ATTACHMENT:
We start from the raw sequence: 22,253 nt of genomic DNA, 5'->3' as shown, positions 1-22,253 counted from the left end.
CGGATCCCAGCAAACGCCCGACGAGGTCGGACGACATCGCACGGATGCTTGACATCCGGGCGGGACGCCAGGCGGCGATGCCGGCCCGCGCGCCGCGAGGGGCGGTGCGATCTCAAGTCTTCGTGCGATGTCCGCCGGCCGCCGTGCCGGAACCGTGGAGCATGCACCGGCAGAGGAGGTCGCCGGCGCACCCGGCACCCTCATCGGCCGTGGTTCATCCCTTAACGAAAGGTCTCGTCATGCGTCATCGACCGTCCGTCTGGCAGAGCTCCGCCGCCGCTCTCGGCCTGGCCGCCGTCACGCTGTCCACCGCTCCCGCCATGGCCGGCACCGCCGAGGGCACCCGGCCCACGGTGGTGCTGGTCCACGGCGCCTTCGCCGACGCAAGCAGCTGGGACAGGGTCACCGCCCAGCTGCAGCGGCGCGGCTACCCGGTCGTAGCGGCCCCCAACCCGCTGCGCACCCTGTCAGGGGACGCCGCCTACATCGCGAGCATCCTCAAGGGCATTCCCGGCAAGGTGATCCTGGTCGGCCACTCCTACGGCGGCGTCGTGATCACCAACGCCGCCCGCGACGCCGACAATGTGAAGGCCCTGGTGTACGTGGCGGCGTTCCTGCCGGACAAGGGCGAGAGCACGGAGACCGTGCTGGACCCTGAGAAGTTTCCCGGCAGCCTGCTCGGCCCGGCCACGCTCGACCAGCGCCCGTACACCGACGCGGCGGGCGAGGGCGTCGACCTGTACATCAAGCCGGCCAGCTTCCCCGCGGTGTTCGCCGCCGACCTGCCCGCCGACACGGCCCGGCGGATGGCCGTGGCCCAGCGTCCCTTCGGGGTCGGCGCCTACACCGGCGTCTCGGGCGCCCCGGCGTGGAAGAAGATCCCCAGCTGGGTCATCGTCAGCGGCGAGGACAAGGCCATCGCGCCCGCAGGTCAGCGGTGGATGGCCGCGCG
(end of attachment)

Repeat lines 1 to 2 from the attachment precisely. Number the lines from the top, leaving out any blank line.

We start from the raw sequence: 22,253 nt of genomic DNA, 5'->3' as shown, positions 1-22,253 counted from the left end.
CGGATCCCAGCAAACGCCCGACGAGGTCGGACGACATCGCACGGATGCTTGACATCCGGGCGGGACGCCAGGCGGCGATGCCGGCCCGCGCGCCGCGAGGGGCGGTGCGATCTCAAGTCTTCGTGCGATGTCCGCCGGCCGCCGTGCCGGAACCGTGGAGCATGCACCGGCAGAGGAGGTCGCCGGCGCACCCGGCACCCTCATCGGCCGTGGTTCATCCCTTAACGAAAGGTCTCGTCATGCGTCATCGACCGTCCGTCTGGCAGAGCTCCGCCGCCGCTCTCGGCCTGGCCGCCGTCACGCTGTCCACCGCTCCCGCCATGGCCGGCACCGCCGAGGGCACCCGGCCCACGGTGGTGCTGGTCCACGGCGCCTTCGCCGACGCAAGCAGCTGGGACAGGGTCACCGCCCAGCTGCAGCGGCGCGGCTACCCGGTCGTAGCGGCCCCCAACCCGCTGCGCACCCTGTCAGGGGACGCCGCCTACATCGCGAGCATCCTCAAGGGCATTCCCGGCAAGGTGATCCTGGTCGGCCACTCCTACGGCGGCGTCGTGATCACCAACGCCGCCCGCGACGCCGACAATGTGAAGGCCCTGGTGTACGTGGCGGCGTTCCTGCCGGACAAGGGCGAGAGCACGGAGACCGTGCTGGACCCTGAGAAGTTTCCCGGCAGCCTGCTCGGCCCGGCCACGCTCGACCAGCGCCCGTACACCGACGCGGCGGGCGAGGGCGTCGACCTGTACATCAAGCCGGCCAGCTTCCCCGCGGTGTTCGCCGCCGACCTGCCCGCCGACACGGCCCGGCGGATGGCCGTGGCCCAGCGTCCCTTCGGGGTCGGCGCCTACACCGGCGTCTCGGGCGCCCCGGCGTGGAAGAAGATCCCCAGCTGGGTCATCGTCAGCGGCGAGGACAAGGCCATCGCGCCCGCAGGTCAGCGGTGGATGGCCGCGCG